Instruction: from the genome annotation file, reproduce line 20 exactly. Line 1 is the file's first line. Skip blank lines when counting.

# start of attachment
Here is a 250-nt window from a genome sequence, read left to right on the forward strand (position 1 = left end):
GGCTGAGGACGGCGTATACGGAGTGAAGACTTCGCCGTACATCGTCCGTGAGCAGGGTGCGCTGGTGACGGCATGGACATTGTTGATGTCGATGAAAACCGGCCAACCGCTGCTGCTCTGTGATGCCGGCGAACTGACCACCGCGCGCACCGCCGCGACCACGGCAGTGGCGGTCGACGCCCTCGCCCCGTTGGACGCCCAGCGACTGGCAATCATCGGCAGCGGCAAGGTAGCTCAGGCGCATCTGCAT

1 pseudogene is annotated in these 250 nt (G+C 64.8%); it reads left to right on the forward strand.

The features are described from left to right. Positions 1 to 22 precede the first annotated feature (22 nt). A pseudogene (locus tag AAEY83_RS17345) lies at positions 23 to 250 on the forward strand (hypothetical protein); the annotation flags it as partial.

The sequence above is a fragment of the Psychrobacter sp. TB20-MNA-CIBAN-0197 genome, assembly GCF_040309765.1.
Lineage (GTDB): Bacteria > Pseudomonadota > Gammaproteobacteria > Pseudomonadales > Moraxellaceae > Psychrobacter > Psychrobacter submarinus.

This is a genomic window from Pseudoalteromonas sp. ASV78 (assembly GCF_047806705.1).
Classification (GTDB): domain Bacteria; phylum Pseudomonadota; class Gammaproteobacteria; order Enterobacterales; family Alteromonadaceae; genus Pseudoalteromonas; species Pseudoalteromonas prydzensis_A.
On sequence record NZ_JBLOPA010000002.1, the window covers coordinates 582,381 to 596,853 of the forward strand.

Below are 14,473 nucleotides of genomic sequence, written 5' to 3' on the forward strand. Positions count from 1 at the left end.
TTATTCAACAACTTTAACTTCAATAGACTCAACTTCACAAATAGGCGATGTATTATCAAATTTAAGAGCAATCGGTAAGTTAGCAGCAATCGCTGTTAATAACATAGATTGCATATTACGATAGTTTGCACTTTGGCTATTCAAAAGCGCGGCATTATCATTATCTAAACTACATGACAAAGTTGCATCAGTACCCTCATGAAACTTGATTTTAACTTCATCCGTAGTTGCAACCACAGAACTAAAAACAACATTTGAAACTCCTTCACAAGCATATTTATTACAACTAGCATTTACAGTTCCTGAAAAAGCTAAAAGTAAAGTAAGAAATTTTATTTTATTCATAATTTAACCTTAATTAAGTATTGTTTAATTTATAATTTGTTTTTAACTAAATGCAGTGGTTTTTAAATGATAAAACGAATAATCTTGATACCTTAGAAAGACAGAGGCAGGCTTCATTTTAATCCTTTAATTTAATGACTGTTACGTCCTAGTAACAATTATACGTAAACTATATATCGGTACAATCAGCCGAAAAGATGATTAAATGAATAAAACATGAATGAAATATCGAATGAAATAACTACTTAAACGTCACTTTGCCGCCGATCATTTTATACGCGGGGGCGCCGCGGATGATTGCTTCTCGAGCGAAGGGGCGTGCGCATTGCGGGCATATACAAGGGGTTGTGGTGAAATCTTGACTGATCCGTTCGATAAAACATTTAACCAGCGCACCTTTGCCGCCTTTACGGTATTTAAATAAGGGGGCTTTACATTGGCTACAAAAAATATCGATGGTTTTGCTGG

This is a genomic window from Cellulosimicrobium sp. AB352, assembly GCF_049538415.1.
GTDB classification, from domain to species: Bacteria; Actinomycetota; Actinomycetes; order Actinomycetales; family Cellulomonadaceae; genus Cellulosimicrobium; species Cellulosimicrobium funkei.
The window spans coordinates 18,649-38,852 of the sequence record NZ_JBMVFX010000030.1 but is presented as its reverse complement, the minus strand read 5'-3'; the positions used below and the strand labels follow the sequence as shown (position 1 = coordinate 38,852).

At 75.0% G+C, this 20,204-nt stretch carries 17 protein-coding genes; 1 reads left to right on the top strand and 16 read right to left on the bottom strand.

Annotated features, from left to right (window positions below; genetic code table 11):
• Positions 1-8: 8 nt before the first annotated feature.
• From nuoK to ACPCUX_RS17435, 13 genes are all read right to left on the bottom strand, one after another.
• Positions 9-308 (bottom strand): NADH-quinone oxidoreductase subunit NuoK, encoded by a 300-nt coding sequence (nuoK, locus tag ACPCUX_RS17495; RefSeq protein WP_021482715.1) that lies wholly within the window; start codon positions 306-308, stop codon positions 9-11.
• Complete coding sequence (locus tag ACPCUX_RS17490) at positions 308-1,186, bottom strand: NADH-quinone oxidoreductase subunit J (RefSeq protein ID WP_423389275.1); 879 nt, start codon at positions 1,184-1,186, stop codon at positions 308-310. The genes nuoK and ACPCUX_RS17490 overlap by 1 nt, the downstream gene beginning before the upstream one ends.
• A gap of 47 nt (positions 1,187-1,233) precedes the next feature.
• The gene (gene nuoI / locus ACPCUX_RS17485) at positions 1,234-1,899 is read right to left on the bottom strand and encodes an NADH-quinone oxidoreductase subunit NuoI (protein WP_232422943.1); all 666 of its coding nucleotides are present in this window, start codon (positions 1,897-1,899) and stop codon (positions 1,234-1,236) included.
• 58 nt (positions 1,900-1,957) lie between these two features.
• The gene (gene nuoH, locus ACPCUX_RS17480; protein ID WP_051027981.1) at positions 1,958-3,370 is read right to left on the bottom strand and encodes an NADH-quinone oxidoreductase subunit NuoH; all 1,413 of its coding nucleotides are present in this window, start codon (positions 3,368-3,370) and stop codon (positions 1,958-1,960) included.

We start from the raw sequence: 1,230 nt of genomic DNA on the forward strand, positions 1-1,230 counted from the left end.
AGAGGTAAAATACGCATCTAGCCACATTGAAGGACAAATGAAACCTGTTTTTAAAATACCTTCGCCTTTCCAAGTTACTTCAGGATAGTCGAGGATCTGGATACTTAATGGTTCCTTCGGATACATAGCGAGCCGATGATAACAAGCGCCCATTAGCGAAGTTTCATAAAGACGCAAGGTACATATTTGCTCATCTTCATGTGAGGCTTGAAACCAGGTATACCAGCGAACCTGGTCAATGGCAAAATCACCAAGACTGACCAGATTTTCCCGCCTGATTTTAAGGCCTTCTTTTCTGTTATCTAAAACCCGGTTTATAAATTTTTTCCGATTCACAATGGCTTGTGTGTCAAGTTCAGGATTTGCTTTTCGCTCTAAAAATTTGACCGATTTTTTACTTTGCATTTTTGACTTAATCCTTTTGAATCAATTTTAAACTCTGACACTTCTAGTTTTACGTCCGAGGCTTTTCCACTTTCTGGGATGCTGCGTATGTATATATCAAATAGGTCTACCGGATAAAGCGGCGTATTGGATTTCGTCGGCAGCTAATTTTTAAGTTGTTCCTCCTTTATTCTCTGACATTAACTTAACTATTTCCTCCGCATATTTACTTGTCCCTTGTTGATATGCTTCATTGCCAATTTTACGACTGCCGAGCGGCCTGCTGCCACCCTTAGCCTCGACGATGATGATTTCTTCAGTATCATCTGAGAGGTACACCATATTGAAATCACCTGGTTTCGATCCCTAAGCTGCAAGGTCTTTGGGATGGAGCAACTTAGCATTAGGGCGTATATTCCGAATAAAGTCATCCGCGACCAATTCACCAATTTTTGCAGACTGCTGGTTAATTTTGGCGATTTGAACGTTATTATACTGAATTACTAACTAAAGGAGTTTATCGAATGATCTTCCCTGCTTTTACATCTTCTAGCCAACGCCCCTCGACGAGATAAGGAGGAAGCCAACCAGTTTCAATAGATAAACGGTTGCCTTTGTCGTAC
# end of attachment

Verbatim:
• Complete coding sequence (locus tag ACPCUX_RS17490) at positions 308-1,186, bottom strand: NADH-quinone oxidoreductase subunit J (RefSeq protein ID WP_423389275.1); 879 nt, start codon at positions 1,184-1,186, stop codon at positions 308-310. The genes nuoK and ACPCUX_RS17490 overlap by 1 nt, the downstream gene beginning before the upstream one ends.